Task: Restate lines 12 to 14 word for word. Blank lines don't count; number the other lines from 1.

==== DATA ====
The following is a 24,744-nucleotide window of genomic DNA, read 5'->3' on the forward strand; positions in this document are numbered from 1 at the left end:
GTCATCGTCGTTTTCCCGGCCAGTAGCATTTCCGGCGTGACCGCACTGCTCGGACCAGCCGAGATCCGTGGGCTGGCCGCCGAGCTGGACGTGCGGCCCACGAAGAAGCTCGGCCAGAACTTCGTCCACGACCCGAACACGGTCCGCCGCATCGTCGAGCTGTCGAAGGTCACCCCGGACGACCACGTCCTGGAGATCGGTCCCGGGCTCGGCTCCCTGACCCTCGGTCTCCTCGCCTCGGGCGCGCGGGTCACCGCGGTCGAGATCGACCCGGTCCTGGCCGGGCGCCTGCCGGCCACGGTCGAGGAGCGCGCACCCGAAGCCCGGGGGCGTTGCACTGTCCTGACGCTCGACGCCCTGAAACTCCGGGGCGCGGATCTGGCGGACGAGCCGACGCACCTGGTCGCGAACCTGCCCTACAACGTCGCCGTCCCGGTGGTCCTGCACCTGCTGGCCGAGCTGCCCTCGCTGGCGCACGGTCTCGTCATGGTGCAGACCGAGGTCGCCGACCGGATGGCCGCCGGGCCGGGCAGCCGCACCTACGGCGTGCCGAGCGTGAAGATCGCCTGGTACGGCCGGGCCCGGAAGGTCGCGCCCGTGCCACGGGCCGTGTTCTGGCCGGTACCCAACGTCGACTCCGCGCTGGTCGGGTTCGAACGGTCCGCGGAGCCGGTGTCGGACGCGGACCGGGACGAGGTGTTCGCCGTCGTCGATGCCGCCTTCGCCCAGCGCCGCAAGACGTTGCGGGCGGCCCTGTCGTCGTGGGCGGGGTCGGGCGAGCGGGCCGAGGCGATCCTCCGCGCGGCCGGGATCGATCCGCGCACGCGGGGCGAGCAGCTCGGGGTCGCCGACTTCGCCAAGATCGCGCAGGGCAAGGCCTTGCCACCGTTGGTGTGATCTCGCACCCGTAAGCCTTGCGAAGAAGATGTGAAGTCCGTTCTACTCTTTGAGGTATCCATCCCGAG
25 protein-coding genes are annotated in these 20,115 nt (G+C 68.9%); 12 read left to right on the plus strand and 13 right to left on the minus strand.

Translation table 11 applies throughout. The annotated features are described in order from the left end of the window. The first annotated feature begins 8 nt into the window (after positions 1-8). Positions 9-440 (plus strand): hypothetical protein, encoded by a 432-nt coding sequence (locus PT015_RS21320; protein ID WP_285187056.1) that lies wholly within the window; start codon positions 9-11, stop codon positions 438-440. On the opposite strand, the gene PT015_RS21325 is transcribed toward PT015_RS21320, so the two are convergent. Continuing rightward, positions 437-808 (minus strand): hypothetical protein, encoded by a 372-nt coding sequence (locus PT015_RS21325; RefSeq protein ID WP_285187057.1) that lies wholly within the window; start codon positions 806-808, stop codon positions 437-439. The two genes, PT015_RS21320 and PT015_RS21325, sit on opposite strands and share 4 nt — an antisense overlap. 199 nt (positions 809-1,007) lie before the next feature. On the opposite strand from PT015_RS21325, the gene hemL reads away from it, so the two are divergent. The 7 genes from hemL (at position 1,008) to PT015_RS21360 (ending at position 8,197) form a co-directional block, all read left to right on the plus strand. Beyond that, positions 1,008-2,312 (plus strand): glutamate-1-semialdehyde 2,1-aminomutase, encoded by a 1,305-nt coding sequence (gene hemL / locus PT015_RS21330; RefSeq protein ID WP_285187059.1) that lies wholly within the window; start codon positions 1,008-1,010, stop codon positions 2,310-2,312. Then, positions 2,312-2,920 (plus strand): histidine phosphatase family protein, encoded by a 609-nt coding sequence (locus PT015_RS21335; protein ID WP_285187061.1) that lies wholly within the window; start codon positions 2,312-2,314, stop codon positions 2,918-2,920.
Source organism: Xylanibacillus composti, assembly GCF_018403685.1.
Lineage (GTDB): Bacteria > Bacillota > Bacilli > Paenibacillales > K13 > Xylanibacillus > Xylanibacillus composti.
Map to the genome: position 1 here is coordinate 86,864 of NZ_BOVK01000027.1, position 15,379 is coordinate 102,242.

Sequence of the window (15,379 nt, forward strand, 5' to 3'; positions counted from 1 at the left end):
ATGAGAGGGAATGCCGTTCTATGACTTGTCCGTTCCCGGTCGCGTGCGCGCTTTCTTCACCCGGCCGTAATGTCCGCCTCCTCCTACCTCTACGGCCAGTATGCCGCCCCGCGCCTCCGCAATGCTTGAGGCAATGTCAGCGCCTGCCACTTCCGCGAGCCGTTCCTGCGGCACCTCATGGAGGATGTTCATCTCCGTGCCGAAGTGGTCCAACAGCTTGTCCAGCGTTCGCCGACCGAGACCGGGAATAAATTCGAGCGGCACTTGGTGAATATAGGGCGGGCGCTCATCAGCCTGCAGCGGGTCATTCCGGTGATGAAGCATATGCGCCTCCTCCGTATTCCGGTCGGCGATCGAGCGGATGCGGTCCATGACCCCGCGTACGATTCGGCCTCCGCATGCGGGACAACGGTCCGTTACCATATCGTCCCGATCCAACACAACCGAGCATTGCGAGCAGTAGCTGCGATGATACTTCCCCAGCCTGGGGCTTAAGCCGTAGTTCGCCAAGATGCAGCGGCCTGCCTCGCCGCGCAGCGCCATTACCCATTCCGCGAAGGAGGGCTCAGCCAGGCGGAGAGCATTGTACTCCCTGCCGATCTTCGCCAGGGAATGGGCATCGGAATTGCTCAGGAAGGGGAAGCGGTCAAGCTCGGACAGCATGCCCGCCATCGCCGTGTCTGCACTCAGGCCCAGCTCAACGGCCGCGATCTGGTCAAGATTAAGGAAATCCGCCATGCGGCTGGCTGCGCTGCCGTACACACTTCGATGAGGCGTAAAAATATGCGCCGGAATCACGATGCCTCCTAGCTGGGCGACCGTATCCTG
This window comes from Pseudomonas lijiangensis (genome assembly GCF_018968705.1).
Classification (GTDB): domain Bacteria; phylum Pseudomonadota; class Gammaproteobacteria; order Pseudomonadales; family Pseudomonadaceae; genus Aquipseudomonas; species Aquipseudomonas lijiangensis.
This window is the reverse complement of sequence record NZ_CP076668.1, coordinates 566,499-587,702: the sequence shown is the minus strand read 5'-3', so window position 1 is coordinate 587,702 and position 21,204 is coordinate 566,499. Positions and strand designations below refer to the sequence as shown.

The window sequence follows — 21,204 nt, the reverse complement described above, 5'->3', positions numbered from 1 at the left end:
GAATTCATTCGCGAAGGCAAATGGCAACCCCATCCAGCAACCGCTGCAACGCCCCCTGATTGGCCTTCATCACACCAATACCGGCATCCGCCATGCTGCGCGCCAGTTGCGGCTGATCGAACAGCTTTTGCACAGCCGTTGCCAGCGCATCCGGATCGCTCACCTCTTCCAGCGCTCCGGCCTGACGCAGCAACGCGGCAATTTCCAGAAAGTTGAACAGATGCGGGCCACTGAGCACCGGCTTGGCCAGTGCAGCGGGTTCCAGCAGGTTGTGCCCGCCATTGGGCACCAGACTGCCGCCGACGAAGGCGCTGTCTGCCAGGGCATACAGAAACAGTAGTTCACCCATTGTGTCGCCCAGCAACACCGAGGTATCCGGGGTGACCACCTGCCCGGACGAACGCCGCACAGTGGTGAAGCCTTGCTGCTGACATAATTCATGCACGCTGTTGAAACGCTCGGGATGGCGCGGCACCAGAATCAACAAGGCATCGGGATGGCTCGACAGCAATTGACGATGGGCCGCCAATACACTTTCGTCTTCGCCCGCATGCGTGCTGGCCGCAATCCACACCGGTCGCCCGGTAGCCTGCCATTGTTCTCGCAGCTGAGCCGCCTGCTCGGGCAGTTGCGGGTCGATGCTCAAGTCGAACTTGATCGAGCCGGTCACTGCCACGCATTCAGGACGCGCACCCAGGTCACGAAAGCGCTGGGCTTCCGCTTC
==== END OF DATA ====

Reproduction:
This window is the reverse complement of sequence record NZ_CP076668.1, coordinates 566,499-587,702: the sequence shown is the minus strand read 5'-3', so window position 1 is coordinate 587,702 and position 21,204 is coordinate 566,499. Positions and strand designations below refer to the sequence as shown.

The window sequence follows — 21,204 nt, the reverse complement described above, 5'->3', positions numbered from 1 at the left end:
GAATTCATTCGCGAAGGCAAATGGCAACCCCATCCAGCAACCGCTGCAACGCCCCCTGATTGGCCTTCATCACACCAATACCGGCATCCGCCATGCTGCGCGCCAGTTGCGGCTGATCGAACAGCTTTTGCACAGCCGTTGCCAGCGCATCCGGATCGCTCACCTCTTCCAGCGCTCCGGCCTGACGCAGCAACGCGGCAATTTCCAGAAAGTTGAACAGATGCGGGCCACTGAGCACCGGCTTGGCCAGTGCAGCGGGTTCCAGCAGGTTGTGCCCGCCATTGGGCACCAGACTGCCGCCGACGAAGGCGCTGTCTGCCAGGGCATACAGAAACAGTAGTTCACCCATTGTGTCGCCCAGCAACACCGAGGTATCCGGGGTGACCACCTGCCCGGACGAACGCCGCACAGTGGTGAAGCCTTGCTGCTGACATAATTCATGCACGCTGTTGAAACGCTCGGGATGGCGCGGCACCAGAATCAACAAGGCATCGGGATGGCTCGACAGCAATTGACGATGGGCCGCCAATACACTTTCGTCTTCGCCCGCATGCGTGCTGGCCGCAATCCACACCGGTCGCCCGGTAGCCTGCCATTGTTCTCGCAGCTGAGCCGCCTGCTCGGGCAGTTGCGGGTCGATGCTCAAGTCGAACTTGATCGAGCCGGTCACTGCCACGCATTCAGGACGCGCACCCAGGTCACGAAAGCGCTGGGCTTCCGCTTC